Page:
governance certificate to begin this summer
State will launch a new graduate certificate program in collaborative governance
this summer aimed at teaching students of policymaking how to build consensus
among often competing interests to resolve complex public policy issues.
The certificate program,
believed to be one of the few of its type in the country, builds on the master’s
degree program of the Department of Public Policy and Administration. It will
offer students advanced skills in collaborative methods for dealing with public
policy issues that have no clear solutions and that can involve multiple government
agencies, nonprofit organizations, the private sector and the public.
“Public policy issues
today such as economic redevelopment require the input and agreement from many
different parties, so policymakers need to know how to get people and agencies
to collaborate to solve problems,” said Ted Lascher, chair of the Department
of Public Policy and Administration and one of the architects of the program.
“You need to have certain skills for successful collaborative governance
and many people want to learn how it is done.”
often referred to as deliberative and participatory governance, calls for active
participation of advocacy groups, businesses, non-governmental organizations
and citizens in government decision-making. Experts in public policy are calling
the emerging field of collaborative governance an important new development
for the health of democracy.
The certificate program,
developed in association with Sacramento State’s Center for Collaborative
Policy, grew out of a grant from the Hewlett Foundation for the development
of collaborative governance courses in the department.
After input from students
and planning by faculty, two graduate courses were created. One class covers
an introduction to collaborative policy-making and includes discussion of interpretative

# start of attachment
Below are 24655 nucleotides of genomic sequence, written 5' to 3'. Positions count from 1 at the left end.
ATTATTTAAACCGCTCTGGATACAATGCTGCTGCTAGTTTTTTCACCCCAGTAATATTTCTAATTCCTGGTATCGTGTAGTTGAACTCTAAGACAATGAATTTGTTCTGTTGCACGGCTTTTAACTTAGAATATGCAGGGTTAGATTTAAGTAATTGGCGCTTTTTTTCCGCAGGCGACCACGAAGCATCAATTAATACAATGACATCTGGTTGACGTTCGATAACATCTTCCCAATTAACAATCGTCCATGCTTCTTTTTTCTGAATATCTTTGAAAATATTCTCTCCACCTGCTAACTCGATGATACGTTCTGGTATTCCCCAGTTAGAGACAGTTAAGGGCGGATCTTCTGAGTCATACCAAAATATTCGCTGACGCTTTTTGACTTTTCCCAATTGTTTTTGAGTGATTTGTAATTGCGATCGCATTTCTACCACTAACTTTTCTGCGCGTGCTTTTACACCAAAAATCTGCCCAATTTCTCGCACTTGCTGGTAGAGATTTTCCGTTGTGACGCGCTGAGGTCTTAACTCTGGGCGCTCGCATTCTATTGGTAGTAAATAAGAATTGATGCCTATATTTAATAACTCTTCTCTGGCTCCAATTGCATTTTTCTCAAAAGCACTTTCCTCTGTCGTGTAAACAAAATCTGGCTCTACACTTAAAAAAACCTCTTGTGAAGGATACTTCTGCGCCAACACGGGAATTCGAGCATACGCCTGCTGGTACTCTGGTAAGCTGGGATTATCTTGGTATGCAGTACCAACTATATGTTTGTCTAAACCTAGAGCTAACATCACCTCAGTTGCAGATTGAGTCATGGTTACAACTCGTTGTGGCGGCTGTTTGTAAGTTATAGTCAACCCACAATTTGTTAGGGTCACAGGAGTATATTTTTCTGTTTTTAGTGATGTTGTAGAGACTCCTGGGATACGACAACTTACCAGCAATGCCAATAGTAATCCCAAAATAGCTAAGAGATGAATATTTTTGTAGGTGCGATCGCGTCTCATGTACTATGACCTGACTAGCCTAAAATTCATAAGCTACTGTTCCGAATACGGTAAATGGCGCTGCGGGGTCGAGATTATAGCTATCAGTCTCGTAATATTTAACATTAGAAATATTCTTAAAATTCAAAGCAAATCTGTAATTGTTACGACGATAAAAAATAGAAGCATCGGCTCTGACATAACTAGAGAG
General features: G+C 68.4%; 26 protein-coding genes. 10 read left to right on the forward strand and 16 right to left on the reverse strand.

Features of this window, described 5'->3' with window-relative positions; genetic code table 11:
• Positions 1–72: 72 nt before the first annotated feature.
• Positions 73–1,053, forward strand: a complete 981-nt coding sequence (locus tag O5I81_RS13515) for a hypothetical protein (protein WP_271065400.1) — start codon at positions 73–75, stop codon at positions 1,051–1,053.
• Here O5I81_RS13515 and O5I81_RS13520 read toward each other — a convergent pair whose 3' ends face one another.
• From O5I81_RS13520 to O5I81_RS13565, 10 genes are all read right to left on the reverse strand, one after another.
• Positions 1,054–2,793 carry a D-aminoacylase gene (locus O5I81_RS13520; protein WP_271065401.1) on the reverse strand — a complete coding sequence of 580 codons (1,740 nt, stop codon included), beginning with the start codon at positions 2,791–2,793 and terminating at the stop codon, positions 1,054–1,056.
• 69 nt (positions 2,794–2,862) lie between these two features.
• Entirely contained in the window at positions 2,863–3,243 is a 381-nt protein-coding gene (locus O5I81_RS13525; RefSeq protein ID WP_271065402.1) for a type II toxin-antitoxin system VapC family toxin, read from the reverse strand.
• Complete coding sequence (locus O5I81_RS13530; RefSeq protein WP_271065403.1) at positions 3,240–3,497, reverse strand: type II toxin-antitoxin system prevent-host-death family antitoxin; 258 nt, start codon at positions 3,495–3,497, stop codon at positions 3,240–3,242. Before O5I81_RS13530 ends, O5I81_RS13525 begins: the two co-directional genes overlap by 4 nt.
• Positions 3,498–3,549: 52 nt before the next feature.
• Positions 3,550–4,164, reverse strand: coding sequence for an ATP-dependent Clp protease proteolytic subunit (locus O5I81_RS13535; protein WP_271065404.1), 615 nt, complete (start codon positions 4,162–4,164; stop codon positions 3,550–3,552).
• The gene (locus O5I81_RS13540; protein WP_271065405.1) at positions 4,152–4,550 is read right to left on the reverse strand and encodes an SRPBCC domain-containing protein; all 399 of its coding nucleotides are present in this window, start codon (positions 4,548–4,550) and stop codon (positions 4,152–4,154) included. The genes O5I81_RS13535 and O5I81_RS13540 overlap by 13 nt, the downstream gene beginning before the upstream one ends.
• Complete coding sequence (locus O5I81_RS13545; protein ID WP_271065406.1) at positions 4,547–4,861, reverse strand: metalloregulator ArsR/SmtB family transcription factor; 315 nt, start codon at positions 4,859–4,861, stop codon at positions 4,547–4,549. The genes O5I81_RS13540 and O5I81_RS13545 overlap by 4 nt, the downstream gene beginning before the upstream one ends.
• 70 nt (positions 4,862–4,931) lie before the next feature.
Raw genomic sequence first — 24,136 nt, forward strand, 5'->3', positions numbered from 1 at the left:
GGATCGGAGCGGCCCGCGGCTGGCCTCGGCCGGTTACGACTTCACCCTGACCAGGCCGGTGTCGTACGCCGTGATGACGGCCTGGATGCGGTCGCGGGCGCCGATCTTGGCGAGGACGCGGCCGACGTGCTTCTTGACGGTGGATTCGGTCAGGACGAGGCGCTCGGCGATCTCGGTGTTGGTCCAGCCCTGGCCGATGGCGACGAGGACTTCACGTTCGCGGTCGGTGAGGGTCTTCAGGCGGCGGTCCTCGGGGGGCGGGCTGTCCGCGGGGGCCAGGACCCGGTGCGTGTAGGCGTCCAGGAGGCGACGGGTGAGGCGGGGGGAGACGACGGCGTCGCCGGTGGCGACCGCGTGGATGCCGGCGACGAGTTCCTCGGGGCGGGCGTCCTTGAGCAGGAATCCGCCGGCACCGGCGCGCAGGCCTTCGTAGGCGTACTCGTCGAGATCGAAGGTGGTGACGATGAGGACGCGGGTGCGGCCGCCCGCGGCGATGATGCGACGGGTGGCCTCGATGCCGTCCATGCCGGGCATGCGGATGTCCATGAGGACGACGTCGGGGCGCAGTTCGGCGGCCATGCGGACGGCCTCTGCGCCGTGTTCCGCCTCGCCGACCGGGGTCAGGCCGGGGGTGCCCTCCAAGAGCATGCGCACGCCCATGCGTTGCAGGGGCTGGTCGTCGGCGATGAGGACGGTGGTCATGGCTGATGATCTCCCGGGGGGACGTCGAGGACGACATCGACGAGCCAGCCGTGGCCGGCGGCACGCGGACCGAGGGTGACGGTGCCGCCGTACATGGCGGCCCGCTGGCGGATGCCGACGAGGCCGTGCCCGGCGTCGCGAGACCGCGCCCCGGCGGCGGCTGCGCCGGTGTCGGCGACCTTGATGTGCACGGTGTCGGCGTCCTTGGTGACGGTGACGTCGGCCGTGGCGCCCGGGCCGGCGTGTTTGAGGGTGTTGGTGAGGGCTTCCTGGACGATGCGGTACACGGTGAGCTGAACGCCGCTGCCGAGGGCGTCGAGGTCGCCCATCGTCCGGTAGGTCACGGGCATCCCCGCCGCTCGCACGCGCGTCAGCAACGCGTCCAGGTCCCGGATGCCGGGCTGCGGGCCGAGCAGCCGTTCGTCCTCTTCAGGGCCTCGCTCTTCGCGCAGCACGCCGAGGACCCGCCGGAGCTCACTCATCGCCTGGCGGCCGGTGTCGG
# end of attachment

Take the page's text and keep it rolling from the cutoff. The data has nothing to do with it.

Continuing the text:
policy analysis, public participation and resolution of policy controversies.
The second class focuses on the practice of collaborative policymaking and covers
topics such as multi-party consensus building.
summer the department will offer a third course, which will cover advanced practice
in collaborative policy. The students, most of whom will be mid-career professionals,
will learn about conflict analysis and assessment, collaborative policymaking
methods and techniques, and even working with the media. The course will be
presented in an intensive format with monthly Friday and Saturday class meetings.
Lascher said that most of
the students taking the courses initially will come out of the department’s
graduate program. Alums who already have a master’s degree in public policy
can take the courses and earn the certificate to add to their skills as policymakers.
Graduate students from other departments can enter the program by completing
prerequisite courses. Those from outside the University can earn the certificate
by taking the classes through the Open University, provided they also have academic
training similar to that provided by Sacramento State’s Master of Public
Policy and Administration degree program.
David Booher, a
policy expert at Sacramento State’s Center for Collaborative Policy, said
that students of public policy have been eager to learn about the difficult
task of getting different parties to cooperate for the good of an entire community.
“Public policy issues today are diverse and filled with fragmentation,
complexity and uncertainty. Our students want to know how they can put these
theories and practices to work right now,” said Booher, who helped develop
curriculum for the certificate program. “These skills have application
in dealing with environmental issues, transportation issues, health issues and
in other areas. We want to bring all these folks together at the same table
and go forward.”
Booher, who provides strategic
consulting to the center on research, education and policy issues, said that
many government agencies today hope to have at least one person in-house who
has skills in collaborative governance.
An example of collaborative
governance process, Booher said, was the center’s work with the Lower
American River Task Force. Sponsored by the Sacramento Area Flood Control Agency
and the Water Forum, the task force developed the consensus-based River Corridor
Management Plan for the lower American River that was formally endorsed by 40
federal, state and local agencies and partnerships, environmental groups, commercial
fishing groups, recreation groups and community groups.
Lascher said the
certificate program reflects the new dimension of public policymaking. “For
many issues today, no one group is entirely in charge,” he said. “But
you can forge a new form of governance among varied groups as they begin to
collaborate. It can be a very powerful tool in public policymaking.”
Booher said that as the
program develops it is expected to attract students of public policy who want
to learn about collaborative governance because of Sacramento State’s
location in the state’s capital and the University’s reputation
in the field of public policy. “The certificate program serves as a sort
of validation that these students will have the necessary training and will
be able to meet the challenges of leadership in policymaking,” Booher
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